It was a fun and simple night, just the way I like it. No missteps, no shenanigans. I'm getting too old for shenanigans, I think. The trick for me is to try to enjoy life rather than study it. I've always liked observing more than participating. I'm thankful to the people in my life who help me actually live it rather than just watch it.

The End.

Author's note: most of this story is true. A few details have been altered.

Sunday, December 29, 2013

Martin Luther King, Jr. - Early Years

"My mother confronted the age-old problem of the Negro parent in America: how to explain discrimination and segregation to a small child. She taught me that I should feel a sense of "somebodiness" but that on the other hand I had to go out and face a system that stared me in the face every day saying you are "less than," you are "not equal to." She told me about slavery and how it ended with the Civil War. She tried to explain the divided system of the South--the segregated schools, restaurants, theaters, housing; the white and colored signs on drinking fountains, waiting rooms, lavatories--as a social condition rather than a natural order. She made it clear that she opposed this system and that I must never allow it to make me feel inferior. Then she said the words that almost every Negro hears before he can yet understand the injustice that makes them necessary: "You are as good as anyone." At the time Mother had no idea that the little boy in her arms would years later be involved in a struggle against the system she was speaking of."

Source: pages 3-4 in The Autobiography of Martin Luther King, Jr. Edited by Clayborne Carson (1998). Grand Central Publishing.

Saturday, December 14, 2013

Instagram Envy?

Does Instagram make you envious? This New York Times article suggests that it does. And I quote:
"For many urban creative professionals these days, it’s not unusual to scroll through one’s Instagram feed and feel suffocated by fabulousness"
Well, perhaps "fabulousness" gets to part of it. What do we mean by fabulous? What passes for fabulous in 2014? Whatever it is, I am surely unfabulous. But I won't throw out the fabulous with the bathwater. I quote more:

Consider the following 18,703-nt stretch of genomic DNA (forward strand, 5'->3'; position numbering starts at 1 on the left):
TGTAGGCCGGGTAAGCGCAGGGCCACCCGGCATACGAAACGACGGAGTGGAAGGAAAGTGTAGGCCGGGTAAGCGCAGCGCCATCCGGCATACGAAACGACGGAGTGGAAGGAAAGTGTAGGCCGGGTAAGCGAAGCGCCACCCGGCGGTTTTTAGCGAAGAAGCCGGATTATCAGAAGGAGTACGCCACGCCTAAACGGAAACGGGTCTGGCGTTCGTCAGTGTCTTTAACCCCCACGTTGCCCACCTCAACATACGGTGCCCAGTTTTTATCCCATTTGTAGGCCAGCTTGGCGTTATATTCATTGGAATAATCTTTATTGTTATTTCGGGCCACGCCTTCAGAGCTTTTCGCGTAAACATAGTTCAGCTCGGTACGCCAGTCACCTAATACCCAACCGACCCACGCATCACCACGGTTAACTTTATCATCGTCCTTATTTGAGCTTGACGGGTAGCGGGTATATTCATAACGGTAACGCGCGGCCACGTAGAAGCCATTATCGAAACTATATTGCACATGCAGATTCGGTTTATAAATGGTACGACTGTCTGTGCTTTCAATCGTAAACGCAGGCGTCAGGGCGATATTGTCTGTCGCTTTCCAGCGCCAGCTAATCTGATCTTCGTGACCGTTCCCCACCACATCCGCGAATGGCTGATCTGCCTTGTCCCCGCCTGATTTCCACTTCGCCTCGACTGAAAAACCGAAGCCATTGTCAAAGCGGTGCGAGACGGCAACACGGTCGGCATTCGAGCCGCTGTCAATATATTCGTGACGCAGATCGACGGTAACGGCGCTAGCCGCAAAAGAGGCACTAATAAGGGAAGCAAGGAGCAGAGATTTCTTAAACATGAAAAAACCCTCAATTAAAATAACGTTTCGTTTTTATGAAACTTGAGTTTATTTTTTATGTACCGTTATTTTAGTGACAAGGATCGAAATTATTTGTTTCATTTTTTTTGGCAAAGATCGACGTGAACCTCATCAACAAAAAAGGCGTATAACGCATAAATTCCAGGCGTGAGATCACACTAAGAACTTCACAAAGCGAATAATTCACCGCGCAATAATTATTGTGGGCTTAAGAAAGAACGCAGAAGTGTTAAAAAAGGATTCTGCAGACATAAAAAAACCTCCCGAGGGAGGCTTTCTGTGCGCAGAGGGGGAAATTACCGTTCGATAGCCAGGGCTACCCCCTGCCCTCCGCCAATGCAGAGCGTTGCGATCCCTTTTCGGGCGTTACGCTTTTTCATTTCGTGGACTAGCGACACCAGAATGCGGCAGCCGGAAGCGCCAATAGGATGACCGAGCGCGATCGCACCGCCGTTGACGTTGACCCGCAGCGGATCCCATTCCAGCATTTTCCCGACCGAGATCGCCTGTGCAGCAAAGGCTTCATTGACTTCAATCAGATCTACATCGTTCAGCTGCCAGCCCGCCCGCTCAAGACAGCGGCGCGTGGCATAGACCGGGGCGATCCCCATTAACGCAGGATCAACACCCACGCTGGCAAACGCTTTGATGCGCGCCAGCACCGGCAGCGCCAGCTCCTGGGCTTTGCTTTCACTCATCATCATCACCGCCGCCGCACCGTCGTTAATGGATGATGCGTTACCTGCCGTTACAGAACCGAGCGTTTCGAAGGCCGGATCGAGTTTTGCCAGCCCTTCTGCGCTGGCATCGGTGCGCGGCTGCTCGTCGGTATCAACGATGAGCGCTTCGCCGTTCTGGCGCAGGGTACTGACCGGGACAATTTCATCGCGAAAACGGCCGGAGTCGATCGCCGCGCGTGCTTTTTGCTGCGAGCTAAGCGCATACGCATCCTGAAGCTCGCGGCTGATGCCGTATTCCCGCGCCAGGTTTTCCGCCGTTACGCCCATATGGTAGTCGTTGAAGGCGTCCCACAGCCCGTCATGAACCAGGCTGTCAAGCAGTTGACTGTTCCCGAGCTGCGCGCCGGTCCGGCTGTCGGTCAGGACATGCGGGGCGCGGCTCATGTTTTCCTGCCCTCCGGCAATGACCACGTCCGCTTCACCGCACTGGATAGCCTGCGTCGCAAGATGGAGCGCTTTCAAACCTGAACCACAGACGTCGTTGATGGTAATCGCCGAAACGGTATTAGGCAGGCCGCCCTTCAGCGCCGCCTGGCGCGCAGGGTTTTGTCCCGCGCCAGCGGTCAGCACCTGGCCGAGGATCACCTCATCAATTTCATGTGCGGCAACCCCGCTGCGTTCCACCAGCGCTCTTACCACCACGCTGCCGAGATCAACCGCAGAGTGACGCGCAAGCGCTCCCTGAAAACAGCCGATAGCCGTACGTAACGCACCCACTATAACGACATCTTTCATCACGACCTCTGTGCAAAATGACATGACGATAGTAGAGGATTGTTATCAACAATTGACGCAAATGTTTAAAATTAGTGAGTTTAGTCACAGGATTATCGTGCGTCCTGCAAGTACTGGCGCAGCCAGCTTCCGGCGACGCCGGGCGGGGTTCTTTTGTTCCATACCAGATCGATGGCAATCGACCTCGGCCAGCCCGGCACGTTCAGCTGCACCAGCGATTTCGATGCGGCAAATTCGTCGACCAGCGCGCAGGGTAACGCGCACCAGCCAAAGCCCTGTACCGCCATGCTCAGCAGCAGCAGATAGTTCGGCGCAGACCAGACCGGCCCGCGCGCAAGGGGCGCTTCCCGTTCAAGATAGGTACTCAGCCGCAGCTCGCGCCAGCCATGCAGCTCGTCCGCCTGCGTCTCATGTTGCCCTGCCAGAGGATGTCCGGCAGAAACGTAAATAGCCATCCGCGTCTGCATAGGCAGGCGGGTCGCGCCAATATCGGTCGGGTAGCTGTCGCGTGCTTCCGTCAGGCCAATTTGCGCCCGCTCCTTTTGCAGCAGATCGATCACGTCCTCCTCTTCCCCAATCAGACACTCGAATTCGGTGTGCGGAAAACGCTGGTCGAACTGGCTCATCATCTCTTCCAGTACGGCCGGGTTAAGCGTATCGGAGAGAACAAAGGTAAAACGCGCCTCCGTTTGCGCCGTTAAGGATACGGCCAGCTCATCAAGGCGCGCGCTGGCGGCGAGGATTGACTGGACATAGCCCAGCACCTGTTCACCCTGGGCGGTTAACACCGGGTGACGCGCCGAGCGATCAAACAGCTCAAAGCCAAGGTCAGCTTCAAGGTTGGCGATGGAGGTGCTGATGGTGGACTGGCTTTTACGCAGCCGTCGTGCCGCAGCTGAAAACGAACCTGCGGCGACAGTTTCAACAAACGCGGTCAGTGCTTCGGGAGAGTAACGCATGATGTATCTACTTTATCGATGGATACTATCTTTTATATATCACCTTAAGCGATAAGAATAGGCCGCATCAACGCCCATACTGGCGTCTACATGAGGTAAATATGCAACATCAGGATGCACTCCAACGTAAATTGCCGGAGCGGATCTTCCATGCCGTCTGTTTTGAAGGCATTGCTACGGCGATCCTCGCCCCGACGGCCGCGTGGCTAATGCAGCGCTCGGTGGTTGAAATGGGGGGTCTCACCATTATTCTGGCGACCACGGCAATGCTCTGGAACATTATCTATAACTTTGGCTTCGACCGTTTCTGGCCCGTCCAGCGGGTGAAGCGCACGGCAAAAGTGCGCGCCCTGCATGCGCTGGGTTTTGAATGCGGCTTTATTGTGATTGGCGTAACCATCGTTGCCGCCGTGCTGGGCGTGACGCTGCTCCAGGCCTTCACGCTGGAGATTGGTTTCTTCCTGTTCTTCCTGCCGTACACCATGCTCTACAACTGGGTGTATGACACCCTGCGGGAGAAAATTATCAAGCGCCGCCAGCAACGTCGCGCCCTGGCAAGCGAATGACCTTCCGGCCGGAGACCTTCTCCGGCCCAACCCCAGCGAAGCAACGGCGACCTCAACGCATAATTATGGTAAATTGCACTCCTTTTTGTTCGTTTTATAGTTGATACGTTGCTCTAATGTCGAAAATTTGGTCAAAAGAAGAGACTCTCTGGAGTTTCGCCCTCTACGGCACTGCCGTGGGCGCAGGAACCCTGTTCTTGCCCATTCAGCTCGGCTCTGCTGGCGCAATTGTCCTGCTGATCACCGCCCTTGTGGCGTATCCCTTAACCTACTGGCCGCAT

"Envy, of course, doesn’t operate in a social vacuum. It needs an object of desire. And everyone, it seems, has that friend on Instagram: the one with the perfect clothes and the perfect hair and seemingly perfect life — which seem all the more perfect when rendered in the rich teals and vivid ambers of Instagram’s filters."
I do think the article presents a few interesting observations. I do believe, to a degree, that social media envy exists. We're always making comparisons, always measuring our lives with others in mind. These comparisons work in many different ways. Sure, envy enters the fray occasionally, but so do a host of other feelings and emotions. With regard to envy, I suppose the obvious question is: what makes you feel envy in the first place? Sometimes a picture is just a picture, and doesn't make us feel anything. Or makes us barely feel anything. In some cases, the comparisons will make us feel better about our lives.

I must say, I like the Goffmanesque phrase "stage-managing impulse" that is used in the article. No doubt there are lots of times we want just the right picture. We carefully arrange the details to get the right effect. We try to capture happy in a picture frame, to paraphrase the Steely Dan song "Any World (That I'm Welcome To)." I tried to convey this point in a previous blog post "Making Family Memories." Yes indeed, it feels good to gain approval from our network. But life goes on when we don't receive approval. And I bet most folks manage to be happy enough even if they're not "fabulous." Lots of folks run in social circles without much fabulousness or awesomesaucesness. I'm one of them. I live my life without much awesome to present to the world. Like others, I feel a bit of envy here and there. But no cause for Instagram Panic.

You can probably tell I wrote this a bit envy in cheek. I am somewhat relaxed and relieved now that the Fall 2013 semester is coming to a close. There are final exams to give and grade, but I'm almost done. So I'm having a little fun here. 

The Baconization of Society

Society has determined that bacon is the answer.....

.....but will we ever know the question?????